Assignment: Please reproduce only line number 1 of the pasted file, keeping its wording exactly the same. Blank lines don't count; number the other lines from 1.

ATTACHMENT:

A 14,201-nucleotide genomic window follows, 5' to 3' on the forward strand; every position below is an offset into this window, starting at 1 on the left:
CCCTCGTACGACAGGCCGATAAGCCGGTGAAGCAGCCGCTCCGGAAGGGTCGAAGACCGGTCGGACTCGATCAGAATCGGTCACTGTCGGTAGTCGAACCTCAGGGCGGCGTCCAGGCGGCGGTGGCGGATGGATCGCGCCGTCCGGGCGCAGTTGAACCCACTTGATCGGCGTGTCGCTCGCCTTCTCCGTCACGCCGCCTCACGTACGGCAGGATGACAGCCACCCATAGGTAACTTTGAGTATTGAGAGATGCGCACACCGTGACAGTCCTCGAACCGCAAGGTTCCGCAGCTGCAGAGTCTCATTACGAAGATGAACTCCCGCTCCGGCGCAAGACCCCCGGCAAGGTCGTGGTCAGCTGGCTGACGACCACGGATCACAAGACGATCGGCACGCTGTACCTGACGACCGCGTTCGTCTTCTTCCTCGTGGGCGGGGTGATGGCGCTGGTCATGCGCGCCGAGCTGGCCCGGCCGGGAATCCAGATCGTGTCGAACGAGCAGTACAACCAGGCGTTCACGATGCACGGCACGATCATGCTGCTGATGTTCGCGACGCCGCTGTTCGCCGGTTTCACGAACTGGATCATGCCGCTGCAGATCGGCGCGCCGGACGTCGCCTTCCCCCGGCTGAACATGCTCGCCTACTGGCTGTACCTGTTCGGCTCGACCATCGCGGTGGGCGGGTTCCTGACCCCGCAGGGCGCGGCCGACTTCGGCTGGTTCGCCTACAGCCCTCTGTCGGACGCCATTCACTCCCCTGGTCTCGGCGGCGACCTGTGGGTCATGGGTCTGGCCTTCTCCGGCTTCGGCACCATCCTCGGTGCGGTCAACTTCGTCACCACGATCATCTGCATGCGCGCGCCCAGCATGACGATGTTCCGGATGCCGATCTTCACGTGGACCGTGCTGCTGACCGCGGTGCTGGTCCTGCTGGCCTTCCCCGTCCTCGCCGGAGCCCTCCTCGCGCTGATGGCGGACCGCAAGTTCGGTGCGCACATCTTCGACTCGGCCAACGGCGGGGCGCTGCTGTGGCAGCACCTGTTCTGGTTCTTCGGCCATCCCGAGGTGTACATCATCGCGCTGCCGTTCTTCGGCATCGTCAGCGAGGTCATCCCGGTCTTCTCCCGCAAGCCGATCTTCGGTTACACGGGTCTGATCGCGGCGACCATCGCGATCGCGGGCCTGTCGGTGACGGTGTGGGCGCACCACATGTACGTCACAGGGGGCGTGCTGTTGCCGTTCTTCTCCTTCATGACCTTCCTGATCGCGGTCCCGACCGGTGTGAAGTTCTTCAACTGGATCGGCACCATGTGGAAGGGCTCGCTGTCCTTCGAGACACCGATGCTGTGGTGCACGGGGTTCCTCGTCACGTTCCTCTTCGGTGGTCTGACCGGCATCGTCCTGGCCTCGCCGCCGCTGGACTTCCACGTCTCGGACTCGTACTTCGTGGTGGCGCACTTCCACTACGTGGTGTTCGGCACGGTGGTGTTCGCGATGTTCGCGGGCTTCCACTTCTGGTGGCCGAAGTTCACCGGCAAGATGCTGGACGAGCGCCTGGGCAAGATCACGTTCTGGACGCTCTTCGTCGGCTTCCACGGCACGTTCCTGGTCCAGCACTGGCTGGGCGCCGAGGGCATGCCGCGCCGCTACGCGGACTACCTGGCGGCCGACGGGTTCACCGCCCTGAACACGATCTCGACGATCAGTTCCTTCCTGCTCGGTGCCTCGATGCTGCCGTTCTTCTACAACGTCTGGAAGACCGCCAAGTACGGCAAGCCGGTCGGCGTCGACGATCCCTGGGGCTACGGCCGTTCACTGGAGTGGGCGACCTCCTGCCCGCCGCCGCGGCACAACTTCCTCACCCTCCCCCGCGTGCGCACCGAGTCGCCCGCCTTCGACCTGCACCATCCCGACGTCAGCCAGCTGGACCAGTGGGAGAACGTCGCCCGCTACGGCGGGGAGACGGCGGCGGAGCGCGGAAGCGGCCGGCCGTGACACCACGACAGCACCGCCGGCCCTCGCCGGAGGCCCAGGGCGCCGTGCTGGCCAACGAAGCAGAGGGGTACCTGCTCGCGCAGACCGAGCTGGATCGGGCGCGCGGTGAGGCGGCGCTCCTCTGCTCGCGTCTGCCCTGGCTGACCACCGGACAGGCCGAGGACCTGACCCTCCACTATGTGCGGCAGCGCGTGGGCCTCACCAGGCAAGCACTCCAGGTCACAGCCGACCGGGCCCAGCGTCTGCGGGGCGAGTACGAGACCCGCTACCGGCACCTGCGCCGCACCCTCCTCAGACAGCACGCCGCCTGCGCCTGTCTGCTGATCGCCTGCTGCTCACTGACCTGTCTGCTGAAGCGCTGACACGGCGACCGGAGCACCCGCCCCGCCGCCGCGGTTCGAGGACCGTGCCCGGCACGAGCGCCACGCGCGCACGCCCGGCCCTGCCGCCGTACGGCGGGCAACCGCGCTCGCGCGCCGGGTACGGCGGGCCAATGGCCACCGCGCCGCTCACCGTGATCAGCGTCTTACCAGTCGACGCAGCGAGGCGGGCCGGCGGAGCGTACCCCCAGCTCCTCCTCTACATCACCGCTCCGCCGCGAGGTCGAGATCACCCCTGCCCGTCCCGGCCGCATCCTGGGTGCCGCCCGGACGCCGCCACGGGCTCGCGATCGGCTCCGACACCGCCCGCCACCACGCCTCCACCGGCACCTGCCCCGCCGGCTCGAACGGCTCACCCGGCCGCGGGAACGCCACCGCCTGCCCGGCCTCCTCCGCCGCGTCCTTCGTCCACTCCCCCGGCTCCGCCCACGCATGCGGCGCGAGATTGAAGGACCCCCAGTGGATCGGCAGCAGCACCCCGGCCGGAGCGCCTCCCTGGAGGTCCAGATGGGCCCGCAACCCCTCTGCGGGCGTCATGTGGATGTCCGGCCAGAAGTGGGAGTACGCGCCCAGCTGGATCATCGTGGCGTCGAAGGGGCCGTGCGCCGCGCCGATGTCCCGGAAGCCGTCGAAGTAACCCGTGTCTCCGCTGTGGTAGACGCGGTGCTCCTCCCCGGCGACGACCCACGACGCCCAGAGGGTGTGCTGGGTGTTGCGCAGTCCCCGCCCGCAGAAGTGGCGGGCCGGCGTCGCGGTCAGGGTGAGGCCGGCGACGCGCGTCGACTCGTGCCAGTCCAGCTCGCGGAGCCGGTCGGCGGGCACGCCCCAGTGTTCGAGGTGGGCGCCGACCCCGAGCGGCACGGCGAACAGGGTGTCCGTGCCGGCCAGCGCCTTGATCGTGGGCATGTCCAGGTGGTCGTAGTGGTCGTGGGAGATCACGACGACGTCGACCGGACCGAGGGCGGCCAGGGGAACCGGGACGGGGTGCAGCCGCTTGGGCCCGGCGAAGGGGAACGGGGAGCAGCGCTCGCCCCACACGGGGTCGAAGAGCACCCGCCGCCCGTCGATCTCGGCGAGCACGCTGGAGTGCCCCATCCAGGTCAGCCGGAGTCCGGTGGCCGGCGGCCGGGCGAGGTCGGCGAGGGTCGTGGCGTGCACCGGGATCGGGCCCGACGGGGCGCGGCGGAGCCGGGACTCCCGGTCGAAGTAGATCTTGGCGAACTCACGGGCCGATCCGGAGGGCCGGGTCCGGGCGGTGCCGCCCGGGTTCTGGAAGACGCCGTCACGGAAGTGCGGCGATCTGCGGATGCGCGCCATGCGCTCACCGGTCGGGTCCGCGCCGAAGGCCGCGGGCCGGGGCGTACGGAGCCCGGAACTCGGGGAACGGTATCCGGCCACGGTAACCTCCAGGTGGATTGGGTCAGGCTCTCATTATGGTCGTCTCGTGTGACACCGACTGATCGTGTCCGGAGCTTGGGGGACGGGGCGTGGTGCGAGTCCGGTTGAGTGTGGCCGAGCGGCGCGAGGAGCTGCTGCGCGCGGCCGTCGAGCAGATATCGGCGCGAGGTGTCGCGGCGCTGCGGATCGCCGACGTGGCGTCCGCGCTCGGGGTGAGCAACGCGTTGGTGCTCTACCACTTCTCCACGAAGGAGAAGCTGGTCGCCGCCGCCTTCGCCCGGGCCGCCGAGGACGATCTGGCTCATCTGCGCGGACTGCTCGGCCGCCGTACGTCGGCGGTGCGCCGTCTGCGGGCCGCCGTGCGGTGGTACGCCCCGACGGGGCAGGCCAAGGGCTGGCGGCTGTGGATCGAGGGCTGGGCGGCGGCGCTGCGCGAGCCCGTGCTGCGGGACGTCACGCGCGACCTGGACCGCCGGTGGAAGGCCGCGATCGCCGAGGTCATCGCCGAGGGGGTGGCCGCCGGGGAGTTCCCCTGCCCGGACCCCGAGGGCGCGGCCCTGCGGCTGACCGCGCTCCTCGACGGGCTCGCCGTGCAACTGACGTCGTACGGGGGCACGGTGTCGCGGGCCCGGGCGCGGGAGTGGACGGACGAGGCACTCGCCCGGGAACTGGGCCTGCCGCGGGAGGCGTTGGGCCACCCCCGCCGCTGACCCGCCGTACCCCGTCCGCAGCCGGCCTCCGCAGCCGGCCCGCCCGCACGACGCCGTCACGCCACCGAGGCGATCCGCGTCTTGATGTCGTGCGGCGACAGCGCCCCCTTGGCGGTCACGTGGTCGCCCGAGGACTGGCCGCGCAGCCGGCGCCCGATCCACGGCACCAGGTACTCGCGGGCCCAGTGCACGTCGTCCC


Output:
A 14,201-nucleotide genomic window follows, 5' to 3' on the forward strand; every position below is an offset into this window, starting at 1 on the left: